Clonal rootstocks are known to be vigorous and pushing with water or fertilizer is discouraged. Planting potted rootstock and fall budding or grafting the following spring adds an additional year in the training process, compared with finished trees.

Bare root finished trees on seedling or clonal Paradox rootstock can be June budded with one year of scion growth in the nursery or nursery grafted with one year of rootstock growth and one year of scion growth in the nursery. UC guidelines recommend at planting to cut back to three to six good buds above the graft or bud union.

Robinson said he prefers a conventional bare root June budded tree, one that has had a year of growth in the nursery and a good root system. Potted trees, Burchell noted, have an advantage in northern growing areas where planting in the winter is not an option. These trees can go in during early fall and establish roots before the dormant season.


Training Options

When it comes to training young walnut trees, Jarvis-Shean said more growers are getting on board with “no-pruning” unheaded trees.

The tree grows a central leader that is not topped and buds are not removed. The next year as branches form, they are allowed to grow unless they look unsound.

“Bruce Lampinen’s research showed these trees yield earlier and have better structure over the long haul,” Jarvis-Shean said. Growers also have considerable savings in pruning costs during tree establishment.

A decade ago, UC also began researching leaving finished trees unheaded or high headed to increase early yields. Trials at UC Davis and grower orchards showed trees left unheaded after planting were comparable or better in growth than those cut back to three to six buds. Trees left unheaded grew at a slower pace initially but had fewer issues with bending in the wind.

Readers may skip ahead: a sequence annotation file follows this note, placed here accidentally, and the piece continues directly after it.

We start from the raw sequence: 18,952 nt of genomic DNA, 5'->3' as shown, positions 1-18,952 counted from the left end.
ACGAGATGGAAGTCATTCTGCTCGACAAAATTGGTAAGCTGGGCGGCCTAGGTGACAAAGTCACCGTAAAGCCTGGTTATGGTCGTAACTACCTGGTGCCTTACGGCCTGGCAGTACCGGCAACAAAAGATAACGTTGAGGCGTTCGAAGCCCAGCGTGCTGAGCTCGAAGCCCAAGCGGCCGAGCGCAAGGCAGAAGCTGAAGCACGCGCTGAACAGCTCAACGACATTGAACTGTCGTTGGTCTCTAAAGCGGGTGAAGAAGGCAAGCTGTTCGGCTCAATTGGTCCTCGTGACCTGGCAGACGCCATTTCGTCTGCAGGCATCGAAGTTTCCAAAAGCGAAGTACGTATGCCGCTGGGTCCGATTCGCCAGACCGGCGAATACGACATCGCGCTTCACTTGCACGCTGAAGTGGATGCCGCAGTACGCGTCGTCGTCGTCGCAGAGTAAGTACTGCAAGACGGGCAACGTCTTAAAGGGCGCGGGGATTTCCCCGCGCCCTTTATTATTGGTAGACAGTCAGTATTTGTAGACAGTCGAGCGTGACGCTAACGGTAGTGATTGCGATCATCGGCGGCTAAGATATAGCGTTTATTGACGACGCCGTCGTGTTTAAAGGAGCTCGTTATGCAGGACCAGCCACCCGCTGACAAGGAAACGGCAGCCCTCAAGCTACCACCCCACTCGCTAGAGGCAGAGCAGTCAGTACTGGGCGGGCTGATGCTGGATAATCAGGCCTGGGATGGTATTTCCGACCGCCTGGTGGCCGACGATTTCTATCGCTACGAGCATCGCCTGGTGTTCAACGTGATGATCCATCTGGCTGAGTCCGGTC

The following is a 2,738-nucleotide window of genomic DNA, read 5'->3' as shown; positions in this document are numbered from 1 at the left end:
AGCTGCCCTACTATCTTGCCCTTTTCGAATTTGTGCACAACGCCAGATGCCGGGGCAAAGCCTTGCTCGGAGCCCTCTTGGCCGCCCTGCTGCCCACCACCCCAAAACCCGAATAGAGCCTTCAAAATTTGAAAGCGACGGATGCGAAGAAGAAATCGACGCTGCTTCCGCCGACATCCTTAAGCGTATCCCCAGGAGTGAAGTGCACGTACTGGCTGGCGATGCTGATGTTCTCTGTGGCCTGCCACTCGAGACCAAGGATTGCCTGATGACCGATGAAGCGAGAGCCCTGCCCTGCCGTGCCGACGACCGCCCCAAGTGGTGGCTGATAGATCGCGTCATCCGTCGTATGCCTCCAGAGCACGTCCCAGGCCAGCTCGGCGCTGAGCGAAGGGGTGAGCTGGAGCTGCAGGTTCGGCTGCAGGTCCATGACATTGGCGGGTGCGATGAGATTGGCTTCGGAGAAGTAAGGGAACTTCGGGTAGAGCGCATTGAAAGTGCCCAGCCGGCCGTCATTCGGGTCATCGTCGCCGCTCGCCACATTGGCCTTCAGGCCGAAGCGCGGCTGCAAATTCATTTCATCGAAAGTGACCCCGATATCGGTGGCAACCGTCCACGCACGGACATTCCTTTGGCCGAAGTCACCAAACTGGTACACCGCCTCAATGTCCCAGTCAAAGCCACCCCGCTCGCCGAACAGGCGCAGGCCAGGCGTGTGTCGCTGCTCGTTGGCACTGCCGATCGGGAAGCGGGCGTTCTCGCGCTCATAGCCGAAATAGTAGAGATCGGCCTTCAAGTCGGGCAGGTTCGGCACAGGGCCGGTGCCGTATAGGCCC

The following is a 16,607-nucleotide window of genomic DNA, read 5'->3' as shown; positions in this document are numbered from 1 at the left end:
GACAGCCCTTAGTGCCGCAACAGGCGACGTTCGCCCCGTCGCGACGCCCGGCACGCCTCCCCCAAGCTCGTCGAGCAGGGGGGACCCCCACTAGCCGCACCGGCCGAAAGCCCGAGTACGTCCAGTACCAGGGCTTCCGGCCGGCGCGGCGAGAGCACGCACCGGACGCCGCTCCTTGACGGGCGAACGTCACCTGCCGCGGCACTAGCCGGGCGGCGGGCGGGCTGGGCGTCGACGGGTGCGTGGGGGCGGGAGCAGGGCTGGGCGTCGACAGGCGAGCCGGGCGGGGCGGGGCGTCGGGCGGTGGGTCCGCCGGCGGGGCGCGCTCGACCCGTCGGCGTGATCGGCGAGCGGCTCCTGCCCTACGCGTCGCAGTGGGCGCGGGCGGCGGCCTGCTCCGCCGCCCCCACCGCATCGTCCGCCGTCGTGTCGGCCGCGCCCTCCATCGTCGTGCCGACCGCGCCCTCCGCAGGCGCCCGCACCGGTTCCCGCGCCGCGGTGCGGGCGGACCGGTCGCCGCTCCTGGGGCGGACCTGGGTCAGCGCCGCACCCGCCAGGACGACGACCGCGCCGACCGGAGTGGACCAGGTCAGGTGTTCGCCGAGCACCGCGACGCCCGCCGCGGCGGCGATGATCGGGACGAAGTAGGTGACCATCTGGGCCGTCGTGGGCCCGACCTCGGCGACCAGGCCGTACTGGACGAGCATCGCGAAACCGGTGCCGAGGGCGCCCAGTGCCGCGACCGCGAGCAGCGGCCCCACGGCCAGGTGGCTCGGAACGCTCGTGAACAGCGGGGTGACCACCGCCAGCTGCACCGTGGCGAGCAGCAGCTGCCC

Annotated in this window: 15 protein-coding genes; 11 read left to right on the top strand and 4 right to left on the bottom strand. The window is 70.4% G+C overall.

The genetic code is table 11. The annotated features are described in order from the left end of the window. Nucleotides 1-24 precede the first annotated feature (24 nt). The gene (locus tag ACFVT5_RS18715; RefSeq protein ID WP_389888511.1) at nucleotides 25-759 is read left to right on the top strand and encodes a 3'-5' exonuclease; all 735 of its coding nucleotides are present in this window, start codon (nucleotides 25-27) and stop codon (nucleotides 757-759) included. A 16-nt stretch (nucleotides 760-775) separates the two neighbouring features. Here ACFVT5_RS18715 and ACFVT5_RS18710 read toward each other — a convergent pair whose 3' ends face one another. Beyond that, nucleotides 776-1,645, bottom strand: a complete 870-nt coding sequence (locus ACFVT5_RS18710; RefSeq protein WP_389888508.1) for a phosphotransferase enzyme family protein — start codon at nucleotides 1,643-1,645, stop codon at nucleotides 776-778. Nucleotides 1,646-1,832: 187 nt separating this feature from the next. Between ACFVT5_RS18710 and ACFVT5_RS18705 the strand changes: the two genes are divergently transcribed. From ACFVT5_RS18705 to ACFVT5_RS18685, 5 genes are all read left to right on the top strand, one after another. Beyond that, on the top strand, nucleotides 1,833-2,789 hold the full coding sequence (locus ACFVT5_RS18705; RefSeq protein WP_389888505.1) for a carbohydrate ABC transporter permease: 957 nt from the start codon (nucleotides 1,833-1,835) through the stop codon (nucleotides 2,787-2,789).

More recent trials showed tall, finished walnut trees grow well when left unheaded. Primary scaffolds can be produced during the first leaf growing season from preformed buds. These buds are normally removed by heading at planting in the traditional training method.

Development of root system and girth are predictors of performance, Beumel said. Cutting off branches decreases the tree’s ability to maximize size and its capacity to photosynthesize.

“Let the tree grow biomass.” Beumel said. “Cut as little as possible.”

Robinson said in his experience, there is a wide range of tree training practices among growers. Some will top at 8 to 10 feet to push laterals, but a lot don’t like to keep branches. Some let them go. There is a wide divergence in practices, he added.

After planting, Robinson said the goal is to get to a reasonable height.

In the Sierra Gold orchards, he said they follow the no-prune guide from UC. Not only do they save on labor costs, but the trees develop well and are productive early. There are some differences between varieties in the way they respond to the no-prune system.

“We’ve have some problems, as with any system, but we’ve learned to work through them and it’s what we are going to be using going forward,” Reid said.